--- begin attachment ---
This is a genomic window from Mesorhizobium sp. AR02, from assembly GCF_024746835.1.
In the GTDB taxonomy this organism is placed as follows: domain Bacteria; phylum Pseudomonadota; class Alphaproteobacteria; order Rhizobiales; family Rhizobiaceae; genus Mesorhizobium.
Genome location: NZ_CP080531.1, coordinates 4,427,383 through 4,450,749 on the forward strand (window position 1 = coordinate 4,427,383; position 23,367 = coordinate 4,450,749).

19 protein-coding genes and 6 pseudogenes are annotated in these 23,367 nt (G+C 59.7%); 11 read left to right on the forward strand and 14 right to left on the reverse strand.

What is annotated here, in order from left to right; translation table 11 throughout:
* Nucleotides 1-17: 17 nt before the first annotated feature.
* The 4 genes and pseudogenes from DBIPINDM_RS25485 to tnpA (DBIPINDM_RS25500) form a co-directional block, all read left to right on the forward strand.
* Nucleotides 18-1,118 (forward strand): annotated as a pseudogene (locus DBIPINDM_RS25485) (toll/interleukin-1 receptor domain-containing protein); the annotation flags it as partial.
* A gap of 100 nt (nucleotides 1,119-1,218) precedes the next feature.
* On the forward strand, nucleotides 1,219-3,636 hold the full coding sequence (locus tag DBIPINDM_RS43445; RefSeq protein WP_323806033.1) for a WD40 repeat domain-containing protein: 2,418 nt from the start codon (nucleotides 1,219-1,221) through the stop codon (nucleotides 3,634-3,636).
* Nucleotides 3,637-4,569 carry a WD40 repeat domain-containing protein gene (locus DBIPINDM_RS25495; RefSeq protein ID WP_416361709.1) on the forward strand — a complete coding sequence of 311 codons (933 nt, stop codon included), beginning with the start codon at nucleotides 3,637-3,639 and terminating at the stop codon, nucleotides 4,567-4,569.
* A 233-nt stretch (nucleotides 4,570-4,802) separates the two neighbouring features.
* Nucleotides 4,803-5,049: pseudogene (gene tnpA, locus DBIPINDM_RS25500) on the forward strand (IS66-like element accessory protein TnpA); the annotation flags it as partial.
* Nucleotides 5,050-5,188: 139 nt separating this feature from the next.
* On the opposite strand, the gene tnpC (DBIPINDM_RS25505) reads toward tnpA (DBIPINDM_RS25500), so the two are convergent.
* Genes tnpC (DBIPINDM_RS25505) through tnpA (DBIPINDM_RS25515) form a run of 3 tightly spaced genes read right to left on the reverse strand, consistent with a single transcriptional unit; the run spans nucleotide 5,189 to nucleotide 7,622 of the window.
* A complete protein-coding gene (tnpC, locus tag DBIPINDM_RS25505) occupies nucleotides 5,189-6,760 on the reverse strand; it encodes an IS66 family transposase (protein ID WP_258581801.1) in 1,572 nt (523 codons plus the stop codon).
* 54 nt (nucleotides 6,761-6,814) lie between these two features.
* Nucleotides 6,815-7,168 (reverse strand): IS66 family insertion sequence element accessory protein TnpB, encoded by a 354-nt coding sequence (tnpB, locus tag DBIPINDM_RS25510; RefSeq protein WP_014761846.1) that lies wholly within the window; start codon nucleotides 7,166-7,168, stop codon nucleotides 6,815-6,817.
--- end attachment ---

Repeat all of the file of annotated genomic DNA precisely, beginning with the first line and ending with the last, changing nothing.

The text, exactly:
This is a genomic window from Mesorhizobium sp. AR02, from assembly GCF_024746835.1.
In the GTDB taxonomy this organism is placed as follows: domain Bacteria; phylum Pseudomonadota; class Alphaproteobacteria; order Rhizobiales; family Rhizobiaceae; genus Mesorhizobium.
Genome location: NZ_CP080531.1, coordinates 4,427,383 through 4,450,749 on the forward strand (window position 1 = coordinate 4,427,383; position 23,367 = coordinate 4,450,749).

19 protein-coding genes and 6 pseudogenes are annotated in these 23,367 nt (G+C 59.7%); 11 read left to right on the forward strand and 14 right to left on the reverse strand.

What is annotated here, in order from left to right; translation table 11 throughout:
* Nucleotides 1-17: 17 nt before the first annotated feature.
* The 4 genes and pseudogenes from DBIPINDM_RS25485 to tnpA (DBIPINDM_RS25500) form a co-directional block, all read left to right on the forward strand.
* Nucleotides 18-1,118 (forward strand): annotated as a pseudogene (locus DBIPINDM_RS25485) (toll/interleukin-1 receptor domain-containing protein); the annotation flags it as partial.
* A gap of 100 nt (nucleotides 1,119-1,218) precedes the next feature.
* On the forward strand, nucleotides 1,219-3,636 hold the full coding sequence (locus tag DBIPINDM_RS43445; RefSeq protein WP_323806033.1) for a WD40 repeat domain-containing protein: 2,418 nt from the start codon (nucleotides 1,219-1,221) through the stop codon (nucleotides 3,634-3,636).
* Nucleotides 3,637-4,569 carry a WD40 repeat domain-containing protein gene (locus DBIPINDM_RS25495; RefSeq protein ID WP_416361709.1) on the forward strand — a complete coding sequence of 311 codons (933 nt, stop codon included), beginning with the start codon at nucleotides 3,637-3,639 and terminating at the stop codon, nucleotides 4,567-4,569.
* A 233-nt stretch (nucleotides 4,570-4,802) separates the two neighbouring features.
* Nucleotides 4,803-5,049: pseudogene (gene tnpA, locus DBIPINDM_RS25500) on the forward strand (IS66-like element accessory protein TnpA); the annotation flags it as partial.
* Nucleotides 5,050-5,188: 139 nt separating this feature from the next.
* On the opposite strand, the gene tnpC (DBIPINDM_RS25505) reads toward tnpA (DBIPINDM_RS25500), so the two are convergent.
* Genes tnpC (DBIPINDM_RS25505) through tnpA (DBIPINDM_RS25515) form a run of 3 tightly spaced genes read right to left on the reverse strand, consistent with a single transcriptional unit; the run spans nucleotide 5,189 to nucleotide 7,622 of the window.
* A complete protein-coding gene (tnpC, locus tag DBIPINDM_RS25505) occupies nucleotides 5,189-6,760 on the reverse strand; it encodes an IS66 family transposase (protein ID WP_258581801.1) in 1,572 nt (523 codons plus the stop codon).
* 54 nt (nucleotides 6,761-6,814) lie between these two features.
* Nucleotides 6,815-7,168 (reverse strand): IS66 family insertion sequence element accessory protein TnpB, encoded by a 354-nt coding sequence (tnpB, locus tag DBIPINDM_RS25510; RefSeq protein WP_014761846.1) that lies wholly within the window; start codon nucleotides 7,166-7,168, stop codon nucleotides 6,815-6,817.